Autumn allergies – how to deal with them?

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Louise Barnett
Louise Barnett
I'm Louise Barnett, the editor at, where my days are filled with the exploration of myriad subjects that pique my curiosity and feed my ever-growing appetite for knowledge. From the latest in laser cutting technology to the timeless wisdom of yoga and meditation, my work allows me to dive deep into topics that not only fascinate me but also have the potential to improve our daily lives. I have a particular interest in how ancient practices meet modern life, leading me to explore everything from Ayurveda to minimalism and beyond. My journey has taught me the importance of balance—between innovation and tradition, action and reflection, and between the digital and the natural world. Each article I publish is a step towards understanding this balance better, hoping to inspire others along the way.

Allergies are a sore point for many people. A runny nose, watery eyes, shortness of breath and rashes effectively impede daily functioning. In our society, it has become accepted that allergic reactions occur especially in spring. Of course, this is true – the first warm days of the year can give allergists a hard time, but it is true that for many of them the most difficult time of the year is autumn. How to cope with it?

It is very common to confuse autumn allergies with the first symptoms of a cold. The symptoms are indeed often similar, but the problem arises when we realize that traditional medicines do not help. A common surprise is that a cough, a feeling of congested sinuses or conjunctivitis can be the result of allergies. Pollen is not exclusive to spring, rainy weather and high humidity in the air is a paradise for mold, and with dry and hot air, dust mites begin to proliferate in our homes. While these are not the only reasons by which allergic reactions occur during this period, they can certainly be counted among the most common.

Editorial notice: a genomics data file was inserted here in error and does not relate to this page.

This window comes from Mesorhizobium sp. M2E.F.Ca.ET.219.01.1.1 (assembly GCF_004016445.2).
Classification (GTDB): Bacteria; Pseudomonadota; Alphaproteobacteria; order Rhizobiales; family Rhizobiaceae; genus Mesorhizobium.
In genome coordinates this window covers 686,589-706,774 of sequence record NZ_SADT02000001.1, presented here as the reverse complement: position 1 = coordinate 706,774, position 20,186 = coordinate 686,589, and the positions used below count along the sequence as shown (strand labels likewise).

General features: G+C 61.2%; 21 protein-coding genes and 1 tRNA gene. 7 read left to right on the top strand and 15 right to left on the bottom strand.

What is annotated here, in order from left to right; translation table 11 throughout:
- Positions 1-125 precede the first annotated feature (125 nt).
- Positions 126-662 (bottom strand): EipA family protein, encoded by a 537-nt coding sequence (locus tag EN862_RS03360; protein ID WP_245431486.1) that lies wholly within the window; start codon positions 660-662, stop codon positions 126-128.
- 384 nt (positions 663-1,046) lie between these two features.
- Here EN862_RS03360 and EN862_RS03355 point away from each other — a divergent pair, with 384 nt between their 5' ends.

Let’s start with the basics – what allergens in autumn?

Pollenosis, or allergy to the pollen of wind-pollinated plants can be particularly troublesome not only in spring and summer, but also in autumn. Although there are not as many plant allergens in the air, there are still enough of them to make life miserable for allergy sufferers. Weeds, especially mugwort, have a high pollen activity. Quinoa, lupine, plantain, nettle, perennial grass and ragweed can also be a threat.

We must not forget about fungi and mold. Autumn is a time that is particularly conducive to their rapid multiplication, due to the temperature (16-30°C) and humidity (above 70%). It should be noted that the presence of mold is recorded throughout the year, but in autumn the concentration of allergens in the air is much higher than even in winter.

Another and often underestimated threat is undoubtedly mites. Autumn weather often does not encourage walking, so we choose to stay indoors – with central heating to keep us warm, tightly closed windows that impede air circulation and lots of dust that has settled on furniture and decorations. Thus, we lock ourselves in a space where mites surround us.

How to deal with autumn allergies?